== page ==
1 October 2003
- General (Good)
More Than Money
Prizes provide motivation for success
by Carol Pinchefsky
by Carol Pinchefsky

With five space shuttles built and two lost, even the most near-sighted of bureaucrats recognize a 40% failure rate when they see it. At a recent senate committee meeting, Senator Sam Brownback, R-Kan, suggested that it's time to "scuttle the shuttle and move on to the next technology." NASA's hope for the future is the Orbital Space Plane, but it should not see the light of day until 2010.

Fortunately, Peter Diamandis, Chairman of the X-Prize foundation says,
``We expect to have a winner within the next nine to 12 months."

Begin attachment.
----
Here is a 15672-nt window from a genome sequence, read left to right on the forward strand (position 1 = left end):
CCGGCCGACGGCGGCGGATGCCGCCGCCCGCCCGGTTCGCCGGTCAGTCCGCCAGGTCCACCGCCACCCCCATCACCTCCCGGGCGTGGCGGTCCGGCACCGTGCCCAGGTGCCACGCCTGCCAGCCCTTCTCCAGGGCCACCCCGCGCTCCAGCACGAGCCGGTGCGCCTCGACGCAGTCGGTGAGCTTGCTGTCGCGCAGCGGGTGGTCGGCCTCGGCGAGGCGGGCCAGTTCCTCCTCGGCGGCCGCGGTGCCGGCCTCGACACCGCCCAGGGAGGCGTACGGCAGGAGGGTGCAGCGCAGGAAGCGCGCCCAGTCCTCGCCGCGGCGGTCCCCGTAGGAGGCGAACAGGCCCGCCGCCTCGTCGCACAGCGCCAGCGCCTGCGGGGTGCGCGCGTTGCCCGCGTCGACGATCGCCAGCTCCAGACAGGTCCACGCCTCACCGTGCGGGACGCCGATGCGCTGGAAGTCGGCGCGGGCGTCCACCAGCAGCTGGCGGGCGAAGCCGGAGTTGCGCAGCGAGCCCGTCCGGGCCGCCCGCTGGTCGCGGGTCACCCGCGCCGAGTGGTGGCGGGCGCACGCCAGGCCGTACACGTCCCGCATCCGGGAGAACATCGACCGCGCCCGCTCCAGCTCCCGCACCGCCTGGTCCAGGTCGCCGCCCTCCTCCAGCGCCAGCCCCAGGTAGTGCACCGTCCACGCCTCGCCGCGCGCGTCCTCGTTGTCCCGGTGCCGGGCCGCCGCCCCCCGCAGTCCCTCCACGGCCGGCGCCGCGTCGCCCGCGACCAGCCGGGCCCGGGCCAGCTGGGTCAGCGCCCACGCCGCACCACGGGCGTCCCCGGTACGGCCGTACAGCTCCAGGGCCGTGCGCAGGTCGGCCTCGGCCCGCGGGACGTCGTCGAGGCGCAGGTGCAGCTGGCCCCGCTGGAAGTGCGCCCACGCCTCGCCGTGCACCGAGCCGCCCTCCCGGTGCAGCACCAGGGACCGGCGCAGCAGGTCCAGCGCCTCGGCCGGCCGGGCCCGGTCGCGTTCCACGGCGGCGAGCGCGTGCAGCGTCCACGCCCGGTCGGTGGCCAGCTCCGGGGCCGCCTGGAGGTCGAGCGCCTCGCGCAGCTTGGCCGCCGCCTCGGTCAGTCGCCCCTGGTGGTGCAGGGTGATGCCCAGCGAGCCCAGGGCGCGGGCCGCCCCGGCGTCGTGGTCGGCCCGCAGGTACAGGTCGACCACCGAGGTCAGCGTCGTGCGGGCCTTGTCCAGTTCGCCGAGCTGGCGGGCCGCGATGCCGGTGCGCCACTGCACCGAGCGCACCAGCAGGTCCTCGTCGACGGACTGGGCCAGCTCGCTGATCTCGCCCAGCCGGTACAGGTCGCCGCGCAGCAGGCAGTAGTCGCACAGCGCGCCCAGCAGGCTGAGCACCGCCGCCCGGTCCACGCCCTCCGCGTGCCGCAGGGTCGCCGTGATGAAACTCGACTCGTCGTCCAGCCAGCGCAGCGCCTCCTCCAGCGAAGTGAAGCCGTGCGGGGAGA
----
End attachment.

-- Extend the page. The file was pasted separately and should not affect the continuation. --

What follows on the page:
There's far more to the X-Prize than a US$10 million reward. Winning means that determined scientists and engineers have a chance to imprint the future of commercial spaceflight with their own stamp before NASA's newest project makes it past the design stage. Their efforts will be rewarded with great personal satisfaction: to do with a small budget and limited manpower what no government could.

Now the estate of Robert Heinlein, author, and his widow Virginia has offered a prize of $500,000 to "an individual or individuals for practical accomplishments in the field of commercial space activities." The recipient of the award will receive worldwide recognition due him/her and the acknowledgment and respect of the peers who voted.

The X-Prize and the Heinlein prize mean more than money--but of course it's a terrific incentive.
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Carol Pinchefsky 1 October 2003
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